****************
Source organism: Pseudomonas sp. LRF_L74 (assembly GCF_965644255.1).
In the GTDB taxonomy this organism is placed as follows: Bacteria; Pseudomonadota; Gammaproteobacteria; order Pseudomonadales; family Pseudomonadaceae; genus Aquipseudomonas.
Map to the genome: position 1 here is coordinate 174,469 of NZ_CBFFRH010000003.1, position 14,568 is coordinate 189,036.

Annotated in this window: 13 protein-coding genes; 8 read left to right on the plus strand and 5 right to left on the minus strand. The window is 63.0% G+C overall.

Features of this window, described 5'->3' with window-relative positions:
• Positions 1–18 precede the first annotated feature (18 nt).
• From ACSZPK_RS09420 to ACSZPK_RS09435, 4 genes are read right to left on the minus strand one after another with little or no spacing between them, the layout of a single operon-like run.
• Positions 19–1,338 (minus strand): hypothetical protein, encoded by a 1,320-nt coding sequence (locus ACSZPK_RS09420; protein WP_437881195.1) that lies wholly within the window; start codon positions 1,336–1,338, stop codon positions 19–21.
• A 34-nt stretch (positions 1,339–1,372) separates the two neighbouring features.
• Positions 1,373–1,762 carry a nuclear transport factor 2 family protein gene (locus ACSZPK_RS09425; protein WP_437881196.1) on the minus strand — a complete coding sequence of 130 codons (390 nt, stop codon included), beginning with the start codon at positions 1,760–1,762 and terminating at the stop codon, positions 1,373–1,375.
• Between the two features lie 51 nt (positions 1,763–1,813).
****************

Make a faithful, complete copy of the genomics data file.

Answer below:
Source organism: Pseudomonas sp. LRF_L74 (assembly GCF_965644255.1).
In the GTDB taxonomy this organism is placed as follows: Bacteria; Pseudomonadota; Gammaproteobacteria; order Pseudomonadales; family Pseudomonadaceae; genus Aquipseudomonas.
Map to the genome: position 1 here is coordinate 174,469 of NZ_CBFFRH010000003.1, position 14,568 is coordinate 189,036.

Annotated in this window: 13 protein-coding genes; 8 read left to right on the plus strand and 5 right to left on the minus strand. The window is 63.0% G+C overall.

Features of this window, described 5'->3' with window-relative positions:
• Positions 1–18 precede the first annotated feature (18 nt).
• From ACSZPK_RS09420 to ACSZPK_RS09435, 4 genes are read right to left on the minus strand one after another with little or no spacing between them, the layout of a single operon-like run.
• Positions 19–1,338 (minus strand): hypothetical protein, encoded by a 1,320-nt coding sequence (locus ACSZPK_RS09420; protein WP_437881195.1) that lies wholly within the window; start codon positions 1,336–1,338, stop codon positions 19–21.
• A 34-nt stretch (positions 1,339–1,372) separates the two neighbouring features.
• Positions 1,373–1,762 carry a nuclear transport factor 2 family protein gene (locus ACSZPK_RS09425; protein WP_437881196.1) on the minus strand — a complete coding sequence of 130 codons (390 nt, stop codon included), beginning with the start codon at positions 1,760–1,762 and terminating at the stop codon, positions 1,373–1,375.
• Between the two features lie 51 nt (positions 1,763–1,813).